BDC

New Chocking Compound Keeps Vibrations at Bay

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At a port operator in the UK, an extremely durable chocking system was required to ensure a new boiler would remain secure and protected, even when subjected to aggressive vibration activity.

Belzona’s Technical Service Engineer, Henry Smith, who assisted with the application said, “Located on a dredger, the boiler was situated just next to the engine room. Due to this proximity, the operator required the chocking system to exhibit exceptional impact resistance in order to withstand constant vibration attack caused by the engine machinery. A further requirement was for the application to be carried out as quickly as possible, ensuring minimal downtime was incurred and therefore minimal profit loss.”
Bad Vibrations

The long-term success of any chocking installation is determined by how well the machinery system is joined to the foundation. The base plate of the machinery system must become a monolithic member of the foundation system in order to ensure minimal vibration activity is achieved. If this system is insufficient, excessive vibration can lead to machinery failure; bolts can become slack, and in more severe cases, equipment can become misaligned.

A conventional chocking solution commonly employed to combat vibrations is metal shimming. However this technique can often be difficult to install and can loosen over time. Another option involves cement grouting, but not only does cement have poor mechanical properties, this method can incur significant cure time and will therefore require longer downtime.

Belzona Specification

Following a Belzona inspection, the operator decided to chock the boiler into place using Belzona 7111 (Marine Grade). This two-component material is specially designed for use as a chocking or grouting compound to endure the physical and thermal shock common to marine environments. DNV GL approved and certified by major classification bodies including Lloyd’s Register Marine and the American Bureau of Shipping, Belzona 7111 is the ideal solution to withstand the damaging vibrations on the dredger.

The simple pouring method enables the application to be carried out with minimal downtime, while the high impact properties of the material will ensure the boiler will remain secure for the long term. In fact, when the impact resistance was tested using Izod Pendulum impact testing in accordance with ASTM D256, Belzona 7111 achieved 0.75 J/cm (un-notched). This indicates that when the chocking material is subjected to impact forces, the material will successfully absorb the shock, thus minimising the impact damage.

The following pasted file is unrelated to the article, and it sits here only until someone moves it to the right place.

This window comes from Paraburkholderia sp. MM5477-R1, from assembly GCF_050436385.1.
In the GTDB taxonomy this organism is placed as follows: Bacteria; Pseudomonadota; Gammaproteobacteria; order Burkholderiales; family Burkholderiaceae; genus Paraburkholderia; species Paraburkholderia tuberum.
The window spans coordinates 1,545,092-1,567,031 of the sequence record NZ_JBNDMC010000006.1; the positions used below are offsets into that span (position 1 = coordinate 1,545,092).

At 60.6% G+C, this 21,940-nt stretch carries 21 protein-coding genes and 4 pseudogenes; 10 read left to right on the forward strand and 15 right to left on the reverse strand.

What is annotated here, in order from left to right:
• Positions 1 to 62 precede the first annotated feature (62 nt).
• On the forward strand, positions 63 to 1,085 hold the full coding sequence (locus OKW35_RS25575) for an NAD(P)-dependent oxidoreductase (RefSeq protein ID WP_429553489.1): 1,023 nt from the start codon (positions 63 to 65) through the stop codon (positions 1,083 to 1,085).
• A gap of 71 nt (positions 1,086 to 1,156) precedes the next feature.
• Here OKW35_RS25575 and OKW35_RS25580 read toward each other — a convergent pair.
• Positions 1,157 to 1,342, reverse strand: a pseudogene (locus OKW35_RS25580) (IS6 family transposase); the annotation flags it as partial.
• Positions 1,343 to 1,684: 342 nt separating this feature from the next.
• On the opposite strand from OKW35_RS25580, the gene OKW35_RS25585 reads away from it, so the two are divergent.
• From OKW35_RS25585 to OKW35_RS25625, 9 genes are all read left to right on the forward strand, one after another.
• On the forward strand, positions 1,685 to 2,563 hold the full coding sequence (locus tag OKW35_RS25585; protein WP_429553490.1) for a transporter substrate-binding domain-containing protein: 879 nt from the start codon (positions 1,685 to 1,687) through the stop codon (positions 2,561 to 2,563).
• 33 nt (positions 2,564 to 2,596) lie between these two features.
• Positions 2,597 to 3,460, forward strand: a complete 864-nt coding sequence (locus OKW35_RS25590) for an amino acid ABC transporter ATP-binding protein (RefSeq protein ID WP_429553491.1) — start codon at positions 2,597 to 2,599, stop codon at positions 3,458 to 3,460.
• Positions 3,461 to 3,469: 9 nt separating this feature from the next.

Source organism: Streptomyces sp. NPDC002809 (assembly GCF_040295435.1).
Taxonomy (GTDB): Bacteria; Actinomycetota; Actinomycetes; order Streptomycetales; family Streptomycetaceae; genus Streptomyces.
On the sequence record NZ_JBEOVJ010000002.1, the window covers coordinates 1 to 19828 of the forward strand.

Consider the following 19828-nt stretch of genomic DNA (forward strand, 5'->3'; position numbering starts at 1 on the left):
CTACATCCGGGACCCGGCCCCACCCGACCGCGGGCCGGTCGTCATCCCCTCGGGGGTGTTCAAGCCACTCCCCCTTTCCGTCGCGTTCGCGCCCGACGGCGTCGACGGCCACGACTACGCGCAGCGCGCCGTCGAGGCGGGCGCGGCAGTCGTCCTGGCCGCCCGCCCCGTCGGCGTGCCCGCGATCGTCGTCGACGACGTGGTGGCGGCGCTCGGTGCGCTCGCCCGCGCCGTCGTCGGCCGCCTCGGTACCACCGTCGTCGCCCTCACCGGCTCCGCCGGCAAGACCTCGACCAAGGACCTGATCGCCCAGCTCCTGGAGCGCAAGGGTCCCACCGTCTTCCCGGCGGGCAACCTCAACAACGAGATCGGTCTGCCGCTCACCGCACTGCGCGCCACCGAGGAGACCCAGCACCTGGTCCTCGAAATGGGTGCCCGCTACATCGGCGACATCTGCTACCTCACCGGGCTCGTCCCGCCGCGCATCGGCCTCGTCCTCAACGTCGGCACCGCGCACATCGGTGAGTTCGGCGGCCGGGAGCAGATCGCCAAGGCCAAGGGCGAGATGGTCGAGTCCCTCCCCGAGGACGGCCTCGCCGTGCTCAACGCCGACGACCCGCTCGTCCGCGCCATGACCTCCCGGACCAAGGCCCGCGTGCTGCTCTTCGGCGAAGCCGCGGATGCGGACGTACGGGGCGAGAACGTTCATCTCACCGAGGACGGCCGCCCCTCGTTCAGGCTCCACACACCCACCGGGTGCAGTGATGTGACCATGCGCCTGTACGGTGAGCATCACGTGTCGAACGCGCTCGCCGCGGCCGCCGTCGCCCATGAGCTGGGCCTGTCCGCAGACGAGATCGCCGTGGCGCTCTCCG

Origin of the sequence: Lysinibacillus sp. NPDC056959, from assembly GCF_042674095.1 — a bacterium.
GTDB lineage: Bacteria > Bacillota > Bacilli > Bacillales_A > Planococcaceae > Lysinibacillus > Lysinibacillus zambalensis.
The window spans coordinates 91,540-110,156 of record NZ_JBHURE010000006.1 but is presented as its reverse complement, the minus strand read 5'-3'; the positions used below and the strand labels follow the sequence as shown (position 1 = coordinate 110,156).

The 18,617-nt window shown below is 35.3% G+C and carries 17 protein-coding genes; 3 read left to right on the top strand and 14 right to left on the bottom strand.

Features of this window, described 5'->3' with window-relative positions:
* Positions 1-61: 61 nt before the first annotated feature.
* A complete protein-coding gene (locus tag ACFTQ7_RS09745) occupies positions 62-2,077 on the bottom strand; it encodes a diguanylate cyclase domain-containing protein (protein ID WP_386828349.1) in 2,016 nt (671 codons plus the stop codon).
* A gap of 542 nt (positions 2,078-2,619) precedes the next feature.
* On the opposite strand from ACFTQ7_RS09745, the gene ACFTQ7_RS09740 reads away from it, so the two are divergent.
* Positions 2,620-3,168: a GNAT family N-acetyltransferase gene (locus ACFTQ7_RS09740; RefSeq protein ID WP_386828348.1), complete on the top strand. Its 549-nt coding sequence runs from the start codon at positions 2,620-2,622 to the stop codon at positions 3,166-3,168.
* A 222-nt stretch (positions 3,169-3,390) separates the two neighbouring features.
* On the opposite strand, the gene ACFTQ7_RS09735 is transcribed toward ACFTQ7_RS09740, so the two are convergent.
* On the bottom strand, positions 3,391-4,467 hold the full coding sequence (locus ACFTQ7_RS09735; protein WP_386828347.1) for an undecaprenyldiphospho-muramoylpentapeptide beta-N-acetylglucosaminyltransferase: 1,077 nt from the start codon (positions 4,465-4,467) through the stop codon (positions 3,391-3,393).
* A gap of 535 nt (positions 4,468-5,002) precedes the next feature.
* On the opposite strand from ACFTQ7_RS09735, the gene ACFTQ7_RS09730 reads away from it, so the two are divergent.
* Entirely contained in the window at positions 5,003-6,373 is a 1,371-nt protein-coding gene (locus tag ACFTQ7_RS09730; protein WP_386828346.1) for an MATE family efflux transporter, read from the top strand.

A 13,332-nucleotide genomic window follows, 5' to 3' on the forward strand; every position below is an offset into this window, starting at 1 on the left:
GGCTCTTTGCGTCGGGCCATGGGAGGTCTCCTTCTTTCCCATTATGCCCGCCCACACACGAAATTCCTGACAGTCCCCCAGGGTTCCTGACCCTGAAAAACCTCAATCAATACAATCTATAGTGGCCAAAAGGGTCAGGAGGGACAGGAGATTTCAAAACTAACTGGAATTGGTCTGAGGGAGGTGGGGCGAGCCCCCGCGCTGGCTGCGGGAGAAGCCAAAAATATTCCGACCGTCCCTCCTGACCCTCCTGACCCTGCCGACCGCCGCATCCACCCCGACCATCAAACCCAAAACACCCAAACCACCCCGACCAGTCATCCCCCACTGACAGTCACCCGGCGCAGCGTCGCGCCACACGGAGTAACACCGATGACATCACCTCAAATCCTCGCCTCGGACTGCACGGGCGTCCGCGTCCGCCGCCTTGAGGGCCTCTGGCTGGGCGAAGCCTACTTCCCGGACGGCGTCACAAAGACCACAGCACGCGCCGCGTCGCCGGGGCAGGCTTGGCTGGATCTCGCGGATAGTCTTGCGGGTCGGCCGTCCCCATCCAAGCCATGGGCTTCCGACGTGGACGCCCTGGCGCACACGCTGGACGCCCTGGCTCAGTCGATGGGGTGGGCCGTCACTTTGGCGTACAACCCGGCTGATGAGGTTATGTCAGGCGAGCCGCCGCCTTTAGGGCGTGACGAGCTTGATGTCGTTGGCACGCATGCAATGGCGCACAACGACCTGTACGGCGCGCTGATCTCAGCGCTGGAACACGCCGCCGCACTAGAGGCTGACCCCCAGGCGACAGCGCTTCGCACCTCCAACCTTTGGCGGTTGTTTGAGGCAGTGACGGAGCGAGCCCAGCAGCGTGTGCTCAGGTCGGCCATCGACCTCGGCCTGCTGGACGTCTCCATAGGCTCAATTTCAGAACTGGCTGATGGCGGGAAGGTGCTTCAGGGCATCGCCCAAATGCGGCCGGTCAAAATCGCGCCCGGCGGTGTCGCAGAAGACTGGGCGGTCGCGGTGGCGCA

Simple Application Method

The boiler was set into place using jacking bolts, and dams were built around each of the individual bolts in order to ensure a restricted chocking area. Belzona 7111 was then poured into the prepared areas.

Due to the way in which the boiler sat inside the engine room, there was limited access underneath which made it difficult to pour the product directly from the mixed unit into the chock area. A small curved steel section was therefore used as a channel to funnel the product, with a thickness of just over 2 inches, into the correct area. Once the application was completed and the system had cured, the dams were removed.

Fast Application and Cure Ensures Minimal Downtime

Dredgers are an important part of the world’s commerce system as much of the world’s goods travel by ship, and therefore need to access harbours or seas via channels. Thus the requirement of a fast-curing chocking material that incurs minimal downtime is critical in insuring this transport method does not become impaired or hindered. In this situation, as Belzona 7111 took just two hours to apply and only 48 hours to cure, this enabled the dredger to successfully continue its operation with minimum downtime and disruption. Furthermore, as Belzona had fully trained the operator and their application team on Belzona chocking applications, this enabled the application to be carried out on site without the need for an external representative; saving the operator unnecessary capital expenditure.

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BDC 299 December 2022